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Why and how much protein does our body really need?

Why and how much protein does our body really need?
Trend of high protein diets has conquered the world. Our body simply cannot work properly without getting enough of protein. Why do we need it and how to make sure there is sufficient amount of protein in your diet?
Proteins play many critical roles in the body. They do most of the work in cells and are required for the structure, function, and regulation of the body’s tissues and organs. Their dietary intake is therefore absolutely essential. Proteins belong to the group of so-called macronutrients, as well as fats and sugars. The advantage of protein is also that it dampens the rise in blood sugar level. In practice it means that it keeps you feeling satisfied for a longer period of time after eating a meal.



The sources of protein are both plant and animal. It is ideal to combine both sources, approximately in the same ratio, because animal and plant sources are complementary to one another and their biological value for the body is higher when combined. Animal protein sources include meat, fish, seafood, eggs, milk and dairy products (namely curd and yoghurt are rich in protein). In the plant based proteins we include soybean and soy products such as tofu and tempeh, pulses (lentils, beans, chickpeas, edamame), sprouts, nuts (especially almonds, cashews and pistachios), seeds (sunflower, pumpkin, sesame and poppy seeds) mushrooms, quinoa, meat substitutes such as seitan, plant based milks, freshwater algae such as spirulina and chlorella and some types of vegetables such as green peas, broccoli or spinach. Not only vegetarians and vegans can also pump up their protein intake with protein powders that can be added into porridge, yoghurt or shakes. For example hemp seeds are rich in protein, and when you add hemp protein powder into your smoothie, you’ll get a nutritious protein-rich snack. Be aware to choose only products from natural sources and in the highest - organic and raw – quality though.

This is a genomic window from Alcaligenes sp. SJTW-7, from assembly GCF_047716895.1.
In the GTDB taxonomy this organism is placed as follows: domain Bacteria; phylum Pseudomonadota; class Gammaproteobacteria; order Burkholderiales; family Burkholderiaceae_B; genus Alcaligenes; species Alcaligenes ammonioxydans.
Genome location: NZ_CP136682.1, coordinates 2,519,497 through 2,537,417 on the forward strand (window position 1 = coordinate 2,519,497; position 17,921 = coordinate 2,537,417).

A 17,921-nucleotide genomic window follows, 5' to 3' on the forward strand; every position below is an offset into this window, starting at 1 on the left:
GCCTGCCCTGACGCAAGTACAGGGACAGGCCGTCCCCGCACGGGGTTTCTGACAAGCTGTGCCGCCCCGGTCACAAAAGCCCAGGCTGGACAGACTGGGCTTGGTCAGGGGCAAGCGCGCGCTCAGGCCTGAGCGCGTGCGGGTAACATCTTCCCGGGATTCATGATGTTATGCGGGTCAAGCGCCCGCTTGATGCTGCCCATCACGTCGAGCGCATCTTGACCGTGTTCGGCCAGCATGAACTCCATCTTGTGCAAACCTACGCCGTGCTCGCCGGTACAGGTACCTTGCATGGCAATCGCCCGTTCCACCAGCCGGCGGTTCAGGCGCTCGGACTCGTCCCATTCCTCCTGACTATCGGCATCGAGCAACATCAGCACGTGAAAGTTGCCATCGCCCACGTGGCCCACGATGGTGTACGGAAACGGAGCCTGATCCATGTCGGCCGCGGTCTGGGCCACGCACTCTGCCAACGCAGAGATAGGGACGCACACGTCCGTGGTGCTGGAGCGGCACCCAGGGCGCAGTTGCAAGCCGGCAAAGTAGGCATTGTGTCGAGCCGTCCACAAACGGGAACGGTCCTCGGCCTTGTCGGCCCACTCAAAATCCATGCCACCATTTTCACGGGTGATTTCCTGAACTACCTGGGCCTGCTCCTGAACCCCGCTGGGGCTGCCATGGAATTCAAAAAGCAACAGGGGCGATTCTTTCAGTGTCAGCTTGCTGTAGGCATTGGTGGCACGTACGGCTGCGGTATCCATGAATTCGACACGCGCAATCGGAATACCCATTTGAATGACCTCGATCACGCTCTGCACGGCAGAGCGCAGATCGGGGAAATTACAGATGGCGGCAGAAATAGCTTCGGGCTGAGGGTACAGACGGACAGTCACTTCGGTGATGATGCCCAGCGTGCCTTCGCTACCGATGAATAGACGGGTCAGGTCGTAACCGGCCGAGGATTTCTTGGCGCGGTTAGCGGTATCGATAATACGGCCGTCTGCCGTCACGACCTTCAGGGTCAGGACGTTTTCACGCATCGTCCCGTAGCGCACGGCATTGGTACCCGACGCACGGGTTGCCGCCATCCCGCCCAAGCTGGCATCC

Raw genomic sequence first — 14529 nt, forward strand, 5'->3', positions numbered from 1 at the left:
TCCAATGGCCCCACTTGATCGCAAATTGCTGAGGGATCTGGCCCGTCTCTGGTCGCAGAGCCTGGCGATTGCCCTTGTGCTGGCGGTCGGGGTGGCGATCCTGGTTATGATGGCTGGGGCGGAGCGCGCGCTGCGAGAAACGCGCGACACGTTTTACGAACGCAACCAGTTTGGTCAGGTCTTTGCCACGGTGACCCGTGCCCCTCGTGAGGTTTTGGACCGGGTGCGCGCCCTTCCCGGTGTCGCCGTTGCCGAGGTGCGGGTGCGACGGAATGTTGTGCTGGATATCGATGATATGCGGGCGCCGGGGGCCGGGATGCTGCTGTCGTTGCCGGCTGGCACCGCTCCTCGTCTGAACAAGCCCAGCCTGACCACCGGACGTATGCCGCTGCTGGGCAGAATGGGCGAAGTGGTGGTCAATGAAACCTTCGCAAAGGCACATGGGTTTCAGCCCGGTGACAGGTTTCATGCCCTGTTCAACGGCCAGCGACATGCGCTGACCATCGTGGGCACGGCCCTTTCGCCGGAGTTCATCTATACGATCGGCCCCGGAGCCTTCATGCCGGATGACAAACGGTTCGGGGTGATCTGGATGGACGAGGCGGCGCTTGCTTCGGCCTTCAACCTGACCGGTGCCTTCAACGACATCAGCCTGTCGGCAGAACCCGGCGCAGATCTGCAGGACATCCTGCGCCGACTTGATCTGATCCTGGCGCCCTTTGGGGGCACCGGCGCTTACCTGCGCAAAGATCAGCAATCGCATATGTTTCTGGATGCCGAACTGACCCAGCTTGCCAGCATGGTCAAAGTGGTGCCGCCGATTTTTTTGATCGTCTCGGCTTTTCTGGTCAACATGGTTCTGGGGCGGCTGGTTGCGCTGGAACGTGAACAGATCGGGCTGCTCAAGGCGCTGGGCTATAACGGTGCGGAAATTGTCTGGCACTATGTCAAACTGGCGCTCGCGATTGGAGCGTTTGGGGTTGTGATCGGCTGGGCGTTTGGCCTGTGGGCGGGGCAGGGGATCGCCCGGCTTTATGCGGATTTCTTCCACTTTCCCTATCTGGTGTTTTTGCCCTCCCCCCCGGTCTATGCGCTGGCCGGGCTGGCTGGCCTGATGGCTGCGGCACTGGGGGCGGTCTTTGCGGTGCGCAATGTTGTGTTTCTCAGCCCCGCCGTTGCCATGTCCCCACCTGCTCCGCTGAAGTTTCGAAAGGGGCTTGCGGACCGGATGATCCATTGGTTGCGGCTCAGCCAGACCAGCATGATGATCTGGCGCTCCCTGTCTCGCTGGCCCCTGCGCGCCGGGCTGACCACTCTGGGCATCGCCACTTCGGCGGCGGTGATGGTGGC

The minimum daily protein intake is considered to be 0.6 g per 1 kg of body weight, with an optimal intake ranging between 0.8 to 1 g per kg body weight. A simple rule to help you get enough protein into the diet is to consume protein at every meal. For easier protein absorption, you’d rather consume only one type of protein in one meal. At the same time, alternate sources and use a different source of protein for the other meal of the day and yet another for the third meal of the day. For example, if you have a dairy product for breakfast, at lunch you should opt for meat, fish, legumes or eggs, and at dinner you would go for tofu, tempeh, sprouts or seeds. Always think variety and consume loads of vegetables along with your protein. In particular green and dark leafy vegetables will always do well for your body.
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